June 15, 2019
June 15, 2019
October 19, 2019
NSF Grantees Poster Session
Students frequently struggle in first year engineering and cognate classes, posing challenges to timely completion of the degree and potentially contributing to attrition from engineering majors. The goal of our grant (NSF EEC-[Number to be added in final version]) is to examine whether helping students reflect on performance early in the course would improve student outcomes. In particular, we examined counterfactual thoughts, thoughts about “what might have been.” These thoughts contribute to causal reasoning and play an important role in making plans for the future. Additionally, we examined behavioral intentions, specific plans for future actions in the course, which research has also shown improves student outcomes.
After the first exam in a large-enrollment class taken by first-year engineering majors, 290 students were randomly assigned to either generate counterfactuals about what they personally could have done differently that would have resulting in doing better on the exam (vs. describe their actual performance) and to either generate intentions about what they could personally do to improve their performance for the remainder of the semester (vs. describe their expectations for the remainder of the semester). Students also reported their exam grade. At the end of the semester, instructors provided the final course grade.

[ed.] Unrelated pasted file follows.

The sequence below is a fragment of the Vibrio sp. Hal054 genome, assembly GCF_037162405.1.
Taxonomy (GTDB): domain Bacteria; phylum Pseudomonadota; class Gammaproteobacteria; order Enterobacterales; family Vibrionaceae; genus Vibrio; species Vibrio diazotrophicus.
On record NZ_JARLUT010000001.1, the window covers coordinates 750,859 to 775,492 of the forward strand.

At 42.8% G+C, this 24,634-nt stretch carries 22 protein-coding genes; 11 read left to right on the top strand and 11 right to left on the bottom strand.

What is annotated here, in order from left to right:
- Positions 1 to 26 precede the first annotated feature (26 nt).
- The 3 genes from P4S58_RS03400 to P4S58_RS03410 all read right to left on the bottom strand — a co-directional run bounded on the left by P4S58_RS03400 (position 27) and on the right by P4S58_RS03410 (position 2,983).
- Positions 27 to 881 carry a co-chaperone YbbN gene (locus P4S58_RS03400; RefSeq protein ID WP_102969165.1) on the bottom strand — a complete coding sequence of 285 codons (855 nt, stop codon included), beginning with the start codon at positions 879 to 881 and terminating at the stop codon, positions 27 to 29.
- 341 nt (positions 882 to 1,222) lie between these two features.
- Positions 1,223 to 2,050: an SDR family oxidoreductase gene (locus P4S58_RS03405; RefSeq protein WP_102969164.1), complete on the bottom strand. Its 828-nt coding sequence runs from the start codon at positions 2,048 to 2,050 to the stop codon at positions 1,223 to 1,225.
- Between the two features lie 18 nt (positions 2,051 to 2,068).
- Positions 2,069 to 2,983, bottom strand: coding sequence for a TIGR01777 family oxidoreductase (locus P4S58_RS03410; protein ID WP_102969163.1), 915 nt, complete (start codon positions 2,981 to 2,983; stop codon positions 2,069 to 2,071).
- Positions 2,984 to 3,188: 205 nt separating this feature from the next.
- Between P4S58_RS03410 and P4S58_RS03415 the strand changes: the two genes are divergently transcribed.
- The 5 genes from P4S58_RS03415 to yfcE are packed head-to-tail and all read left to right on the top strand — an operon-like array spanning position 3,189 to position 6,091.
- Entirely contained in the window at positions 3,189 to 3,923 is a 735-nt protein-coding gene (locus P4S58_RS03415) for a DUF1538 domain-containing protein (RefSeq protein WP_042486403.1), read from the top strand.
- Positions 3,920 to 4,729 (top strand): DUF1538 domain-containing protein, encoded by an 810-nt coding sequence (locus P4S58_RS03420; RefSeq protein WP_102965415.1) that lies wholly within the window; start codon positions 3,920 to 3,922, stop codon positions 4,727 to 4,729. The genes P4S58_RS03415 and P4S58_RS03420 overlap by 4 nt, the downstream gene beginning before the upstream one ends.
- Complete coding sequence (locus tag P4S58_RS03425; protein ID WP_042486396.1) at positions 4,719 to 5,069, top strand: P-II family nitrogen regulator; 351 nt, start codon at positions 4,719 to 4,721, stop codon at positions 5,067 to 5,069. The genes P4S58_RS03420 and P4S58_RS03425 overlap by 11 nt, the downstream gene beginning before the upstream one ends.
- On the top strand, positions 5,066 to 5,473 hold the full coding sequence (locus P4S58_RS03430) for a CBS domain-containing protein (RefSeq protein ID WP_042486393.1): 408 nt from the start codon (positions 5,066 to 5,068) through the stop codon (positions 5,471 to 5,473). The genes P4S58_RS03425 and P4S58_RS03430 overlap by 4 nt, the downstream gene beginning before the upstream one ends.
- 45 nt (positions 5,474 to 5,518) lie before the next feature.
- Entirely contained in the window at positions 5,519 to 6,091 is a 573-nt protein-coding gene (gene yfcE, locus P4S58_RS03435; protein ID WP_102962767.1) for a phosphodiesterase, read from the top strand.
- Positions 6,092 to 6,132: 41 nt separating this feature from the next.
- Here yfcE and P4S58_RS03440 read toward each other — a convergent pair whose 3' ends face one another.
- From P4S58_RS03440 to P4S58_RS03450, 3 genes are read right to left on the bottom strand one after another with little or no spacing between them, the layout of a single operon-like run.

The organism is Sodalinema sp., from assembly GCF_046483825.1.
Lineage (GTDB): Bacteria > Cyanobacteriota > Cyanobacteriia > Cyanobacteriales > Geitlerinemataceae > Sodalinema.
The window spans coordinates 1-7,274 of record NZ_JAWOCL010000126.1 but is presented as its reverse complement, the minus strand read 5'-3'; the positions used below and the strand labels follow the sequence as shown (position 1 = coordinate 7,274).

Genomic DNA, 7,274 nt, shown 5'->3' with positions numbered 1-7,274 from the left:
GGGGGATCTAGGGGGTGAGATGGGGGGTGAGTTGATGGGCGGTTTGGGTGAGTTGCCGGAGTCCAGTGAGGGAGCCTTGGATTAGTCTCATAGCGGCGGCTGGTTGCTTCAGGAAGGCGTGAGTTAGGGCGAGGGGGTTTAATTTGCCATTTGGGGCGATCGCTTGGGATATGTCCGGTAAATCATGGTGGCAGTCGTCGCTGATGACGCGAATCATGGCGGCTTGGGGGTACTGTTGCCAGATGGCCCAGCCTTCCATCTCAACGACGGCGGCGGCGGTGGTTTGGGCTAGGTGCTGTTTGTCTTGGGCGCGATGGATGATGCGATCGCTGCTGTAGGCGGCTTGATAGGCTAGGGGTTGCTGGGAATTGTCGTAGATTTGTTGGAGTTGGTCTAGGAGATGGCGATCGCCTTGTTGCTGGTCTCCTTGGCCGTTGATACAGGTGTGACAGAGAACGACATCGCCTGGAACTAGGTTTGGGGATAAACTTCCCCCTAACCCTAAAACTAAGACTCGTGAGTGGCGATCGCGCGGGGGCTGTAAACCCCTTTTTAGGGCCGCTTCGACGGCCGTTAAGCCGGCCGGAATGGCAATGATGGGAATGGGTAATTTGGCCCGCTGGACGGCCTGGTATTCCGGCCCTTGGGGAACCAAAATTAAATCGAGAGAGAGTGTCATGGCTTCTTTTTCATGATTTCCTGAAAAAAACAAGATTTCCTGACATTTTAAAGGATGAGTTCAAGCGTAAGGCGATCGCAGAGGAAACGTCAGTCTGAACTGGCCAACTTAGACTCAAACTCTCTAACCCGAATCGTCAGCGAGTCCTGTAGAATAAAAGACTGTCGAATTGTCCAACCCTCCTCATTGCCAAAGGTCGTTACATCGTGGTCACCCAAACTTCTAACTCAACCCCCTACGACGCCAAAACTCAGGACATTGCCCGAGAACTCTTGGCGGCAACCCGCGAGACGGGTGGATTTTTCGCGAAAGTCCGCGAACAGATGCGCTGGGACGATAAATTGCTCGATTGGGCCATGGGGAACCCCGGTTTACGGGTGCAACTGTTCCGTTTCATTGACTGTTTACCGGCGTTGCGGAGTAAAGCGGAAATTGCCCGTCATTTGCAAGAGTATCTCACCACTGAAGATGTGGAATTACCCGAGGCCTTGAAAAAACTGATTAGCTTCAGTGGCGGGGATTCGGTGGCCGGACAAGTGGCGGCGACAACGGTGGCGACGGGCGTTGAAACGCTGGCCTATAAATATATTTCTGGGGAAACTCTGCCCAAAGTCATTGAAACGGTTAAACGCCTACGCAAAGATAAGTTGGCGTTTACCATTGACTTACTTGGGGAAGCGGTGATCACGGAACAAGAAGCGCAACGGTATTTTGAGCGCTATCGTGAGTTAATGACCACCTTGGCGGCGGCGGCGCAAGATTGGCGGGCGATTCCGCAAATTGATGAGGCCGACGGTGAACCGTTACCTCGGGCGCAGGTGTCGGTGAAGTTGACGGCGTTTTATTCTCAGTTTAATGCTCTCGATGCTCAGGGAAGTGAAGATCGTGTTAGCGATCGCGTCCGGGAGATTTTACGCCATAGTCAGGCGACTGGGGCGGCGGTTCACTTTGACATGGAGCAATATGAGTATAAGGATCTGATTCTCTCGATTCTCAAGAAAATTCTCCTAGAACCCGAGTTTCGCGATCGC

We examined the effects of the intervention conditions by regressing final grade onto the counterfactual condition, intention condition, and the standardized value of the exam grade and all possible interaction terms. This revealed no significant effect of either intervention condition, nor any significant interaction involving either intervention condition.
Thus, in the current study, neither reflecting on thoughts about how one could have done something different to improve performance nor generating plans to improve in the future improved student outcomes in the course. Ongoing work is examining whether there are specific subgroups of students who benefitted from the intervention, and whether there are additional circumstances under which these interventions might be beneficial.
Summerville, A., & Blue, J., & Kirkmeyer, B. P., & Johnson, B. N. (2019, June), Board 147: Coulda, Woulda, Will I?: An Experimental Investigation of Counterfactual Thoughts and Intention Generation in Engineering Student Success Paper presented at 2019 ASEE Annual Conference & Exposition , Tampa, Florida. 10.18260/1-2--32262
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